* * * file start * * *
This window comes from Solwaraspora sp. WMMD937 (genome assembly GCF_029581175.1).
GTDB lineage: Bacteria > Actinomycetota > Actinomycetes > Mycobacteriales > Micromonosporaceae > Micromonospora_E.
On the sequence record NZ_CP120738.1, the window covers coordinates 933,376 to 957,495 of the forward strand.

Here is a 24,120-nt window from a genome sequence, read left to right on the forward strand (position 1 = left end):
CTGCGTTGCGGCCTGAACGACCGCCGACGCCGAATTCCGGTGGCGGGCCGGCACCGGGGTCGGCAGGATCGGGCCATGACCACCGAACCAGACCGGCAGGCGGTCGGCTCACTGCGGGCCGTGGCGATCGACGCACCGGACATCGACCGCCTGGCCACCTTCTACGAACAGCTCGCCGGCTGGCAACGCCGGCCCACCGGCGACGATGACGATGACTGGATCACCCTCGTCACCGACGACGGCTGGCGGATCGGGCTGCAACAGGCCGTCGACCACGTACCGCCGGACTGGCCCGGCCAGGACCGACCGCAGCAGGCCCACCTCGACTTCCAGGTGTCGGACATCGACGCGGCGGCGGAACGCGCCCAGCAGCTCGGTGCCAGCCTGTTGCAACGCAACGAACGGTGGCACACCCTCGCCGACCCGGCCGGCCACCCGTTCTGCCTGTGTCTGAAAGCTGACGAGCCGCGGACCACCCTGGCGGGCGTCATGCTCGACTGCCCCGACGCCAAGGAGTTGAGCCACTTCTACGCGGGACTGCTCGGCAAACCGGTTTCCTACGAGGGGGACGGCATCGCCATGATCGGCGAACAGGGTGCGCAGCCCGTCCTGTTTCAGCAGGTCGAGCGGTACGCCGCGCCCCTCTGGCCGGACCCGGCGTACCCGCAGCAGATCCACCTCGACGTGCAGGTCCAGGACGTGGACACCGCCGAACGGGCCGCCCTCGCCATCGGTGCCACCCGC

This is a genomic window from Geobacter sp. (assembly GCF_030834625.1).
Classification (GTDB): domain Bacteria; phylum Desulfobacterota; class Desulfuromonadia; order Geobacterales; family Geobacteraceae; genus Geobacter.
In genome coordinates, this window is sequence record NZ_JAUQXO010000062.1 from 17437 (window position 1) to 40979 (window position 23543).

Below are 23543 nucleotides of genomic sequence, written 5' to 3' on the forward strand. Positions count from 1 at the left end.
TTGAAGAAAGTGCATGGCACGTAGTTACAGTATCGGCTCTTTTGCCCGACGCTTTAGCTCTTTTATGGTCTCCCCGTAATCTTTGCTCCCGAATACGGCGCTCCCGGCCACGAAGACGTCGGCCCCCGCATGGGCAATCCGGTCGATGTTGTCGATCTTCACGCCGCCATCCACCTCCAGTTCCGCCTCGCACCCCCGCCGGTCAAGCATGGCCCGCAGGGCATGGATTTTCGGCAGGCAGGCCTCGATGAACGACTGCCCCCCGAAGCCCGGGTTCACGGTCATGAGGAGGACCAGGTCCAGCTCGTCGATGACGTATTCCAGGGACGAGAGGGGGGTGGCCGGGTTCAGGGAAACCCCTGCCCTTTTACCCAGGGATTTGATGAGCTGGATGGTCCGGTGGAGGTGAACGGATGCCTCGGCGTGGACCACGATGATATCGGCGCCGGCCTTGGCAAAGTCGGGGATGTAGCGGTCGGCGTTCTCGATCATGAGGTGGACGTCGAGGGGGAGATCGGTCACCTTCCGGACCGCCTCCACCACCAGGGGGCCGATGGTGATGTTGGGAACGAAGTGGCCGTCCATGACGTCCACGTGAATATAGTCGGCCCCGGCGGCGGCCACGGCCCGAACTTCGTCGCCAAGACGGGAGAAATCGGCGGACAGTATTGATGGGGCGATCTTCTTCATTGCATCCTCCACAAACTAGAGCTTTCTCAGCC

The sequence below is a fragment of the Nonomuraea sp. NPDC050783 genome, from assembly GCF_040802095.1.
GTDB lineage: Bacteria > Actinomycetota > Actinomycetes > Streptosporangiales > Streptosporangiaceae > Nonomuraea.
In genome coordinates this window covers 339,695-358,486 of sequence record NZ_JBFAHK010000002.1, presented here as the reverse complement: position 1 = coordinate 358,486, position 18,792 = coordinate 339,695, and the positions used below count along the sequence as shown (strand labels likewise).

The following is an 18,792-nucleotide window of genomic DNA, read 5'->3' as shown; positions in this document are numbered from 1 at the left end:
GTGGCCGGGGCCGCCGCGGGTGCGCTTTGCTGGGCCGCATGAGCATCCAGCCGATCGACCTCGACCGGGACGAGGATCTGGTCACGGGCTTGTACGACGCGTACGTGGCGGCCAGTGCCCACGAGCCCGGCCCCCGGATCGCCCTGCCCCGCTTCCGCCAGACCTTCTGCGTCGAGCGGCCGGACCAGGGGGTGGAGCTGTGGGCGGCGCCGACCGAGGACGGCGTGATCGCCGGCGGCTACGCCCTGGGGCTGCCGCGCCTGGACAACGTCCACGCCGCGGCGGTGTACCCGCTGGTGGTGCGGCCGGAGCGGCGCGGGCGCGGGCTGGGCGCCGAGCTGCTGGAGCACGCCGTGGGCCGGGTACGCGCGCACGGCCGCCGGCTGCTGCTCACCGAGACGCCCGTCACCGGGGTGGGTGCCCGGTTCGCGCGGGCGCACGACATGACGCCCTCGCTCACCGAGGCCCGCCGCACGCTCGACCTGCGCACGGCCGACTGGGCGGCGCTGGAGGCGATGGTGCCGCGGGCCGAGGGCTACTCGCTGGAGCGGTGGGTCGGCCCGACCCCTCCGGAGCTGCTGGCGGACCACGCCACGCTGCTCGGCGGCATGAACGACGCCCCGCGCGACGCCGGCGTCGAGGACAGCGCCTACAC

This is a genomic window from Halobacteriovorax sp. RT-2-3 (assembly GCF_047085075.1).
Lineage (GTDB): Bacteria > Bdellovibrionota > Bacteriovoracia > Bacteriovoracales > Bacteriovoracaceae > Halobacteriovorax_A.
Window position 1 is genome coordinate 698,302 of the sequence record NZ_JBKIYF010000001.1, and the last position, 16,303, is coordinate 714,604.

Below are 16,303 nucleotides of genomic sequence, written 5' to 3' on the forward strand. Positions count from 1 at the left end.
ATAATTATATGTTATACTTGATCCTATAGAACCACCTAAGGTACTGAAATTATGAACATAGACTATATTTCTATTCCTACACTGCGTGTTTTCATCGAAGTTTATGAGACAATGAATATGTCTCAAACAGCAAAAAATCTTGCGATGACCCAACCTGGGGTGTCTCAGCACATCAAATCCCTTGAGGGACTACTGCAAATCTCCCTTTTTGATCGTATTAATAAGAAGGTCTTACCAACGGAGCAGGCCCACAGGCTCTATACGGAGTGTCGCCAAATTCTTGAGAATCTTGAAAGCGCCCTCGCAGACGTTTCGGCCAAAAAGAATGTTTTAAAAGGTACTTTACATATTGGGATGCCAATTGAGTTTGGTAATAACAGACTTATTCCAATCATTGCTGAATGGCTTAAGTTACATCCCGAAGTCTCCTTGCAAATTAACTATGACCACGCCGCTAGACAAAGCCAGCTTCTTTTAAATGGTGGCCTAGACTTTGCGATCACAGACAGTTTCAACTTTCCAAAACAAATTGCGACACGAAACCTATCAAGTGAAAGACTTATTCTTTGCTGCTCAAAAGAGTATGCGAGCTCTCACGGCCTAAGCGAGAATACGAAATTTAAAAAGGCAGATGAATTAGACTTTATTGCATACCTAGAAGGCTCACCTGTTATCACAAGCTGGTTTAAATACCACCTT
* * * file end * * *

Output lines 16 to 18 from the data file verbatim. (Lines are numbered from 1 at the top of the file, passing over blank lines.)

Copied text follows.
This is a genomic window from Halobacteriovorax sp. RT-2-3 (assembly GCF_047085075.1).
Lineage (GTDB): Bacteria > Bdellovibrionota > Bacteriovoracia > Bacteriovoracales > Bacteriovoracaceae > Halobacteriovorax_A.
Window position 1 is genome coordinate 698,302 of the sequence record NZ_JBKIYF010000001.1, and the last position, 16,303, is coordinate 714,604.